Slumdog Millionaire actor Irrfan Khan has criticised Bollywood for a lack of creativity, which he says is stifling the industry .
"I think the songs are being used unimaginatively," he told the BBC's Asian Network.
"Earlier, in the 50s and 60s, we had our own unique language and the songs were used in a very imaginative way; songs were the strength of the film".
"Now we have become complacent, the songs have become a burden."
"That's why universal audiences from the West cannot connect," he added. "There's no credibility"
Khan has credits in more than 100 films, including Bollywood hits Haasil and Paan Singh Tomar. His English language films include Life Of Pi and The Amazing Spider-Man.
He was speaking to Asian Network presenter Bobby Friction as Hindi cinema celebrates its centennial year: The movie Raja Harishchandra, widely recognised as Indian cinema's first silent film, was released on the 3rd May 1913.
Asked what the milestone meant to him, Khan said: "We don't have many sources of entertainment - that is the reason we have survived 100 years".
"There was outstanding work, fabulous work which was done earlier. We had fantastic directors, there were films which were made in so-called Indian style, with song and dance, but they used to deal with complex problems; they used to address the issues of society, but we lost that magic.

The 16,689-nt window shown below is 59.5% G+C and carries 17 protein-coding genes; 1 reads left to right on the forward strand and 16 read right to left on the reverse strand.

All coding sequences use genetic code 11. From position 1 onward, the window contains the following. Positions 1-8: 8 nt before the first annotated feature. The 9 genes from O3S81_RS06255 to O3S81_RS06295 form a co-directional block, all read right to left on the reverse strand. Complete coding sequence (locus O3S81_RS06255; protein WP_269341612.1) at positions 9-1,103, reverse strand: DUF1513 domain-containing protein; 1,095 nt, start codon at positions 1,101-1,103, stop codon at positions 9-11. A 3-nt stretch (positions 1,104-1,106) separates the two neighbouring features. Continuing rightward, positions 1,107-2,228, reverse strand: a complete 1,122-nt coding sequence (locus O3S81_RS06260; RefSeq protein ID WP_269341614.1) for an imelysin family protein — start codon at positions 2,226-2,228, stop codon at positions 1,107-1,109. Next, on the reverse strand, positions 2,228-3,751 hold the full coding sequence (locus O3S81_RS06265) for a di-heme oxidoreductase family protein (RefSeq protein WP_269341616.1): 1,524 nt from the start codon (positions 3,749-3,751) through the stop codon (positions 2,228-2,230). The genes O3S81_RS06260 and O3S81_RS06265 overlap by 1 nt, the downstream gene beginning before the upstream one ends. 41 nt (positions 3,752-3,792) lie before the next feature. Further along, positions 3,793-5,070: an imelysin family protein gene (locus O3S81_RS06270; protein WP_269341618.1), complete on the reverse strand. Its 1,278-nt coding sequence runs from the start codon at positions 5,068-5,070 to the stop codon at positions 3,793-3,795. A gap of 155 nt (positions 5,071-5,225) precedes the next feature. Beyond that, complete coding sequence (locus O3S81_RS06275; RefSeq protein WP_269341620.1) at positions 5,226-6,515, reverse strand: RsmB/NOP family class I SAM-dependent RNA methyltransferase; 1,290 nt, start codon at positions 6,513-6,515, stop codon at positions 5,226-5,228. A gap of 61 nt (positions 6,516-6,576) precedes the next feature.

"We have been surviving 100 years, but it does not mean we have any reason to celebrate it," he added.
The 46-year-old, who has starred in a Hindi adaptation of Macbeth, said he had tried throughout his career to avoid lightweight films.
"There are films which are like a one night stand: You indulge and you forget. I don't enjoy those kinds of films very much".
"I try to do films which leave a longer impact, which speak to you and which keep coming back to you after you've seen them, I prefer movies which have a longer relationship."
Khan's latest production, The Lunchbox, is the only Indian film to be selected for competition at the London Film Festival next month.
Already the winner of a viewers' choice award at the Cannes Film Festival, it is a delicate love story that centres around the Indian system of "dabbawallahs" - a community of couriers who pick up hot meals cooked by housewives and deliver them to their husbands' office desks.
Khan plays a lonely accountant, who mistakenly receives a lunchbox intended for a colleague - and starts a clandestine correspondence with his wife.
"The film has already connected to a universal audience," said Khan.
"Even in India, the audience is growing every week for these kinds of films, so you can say [they] are newer commercial Indian cinema."
He added that Bollywood had grown "complacent" about reaching international audiences, but said new talent was "forcing" the industry to confront the problem.
"There is a whole new generation of directors who are dying to connect to the universal audience. They are just looking for the right opportunity."
Hear the full interview with Irrfan Khan on BBC Asian Network's show Bobby Friction, from 1730 GMT on Tuesday, 1 October.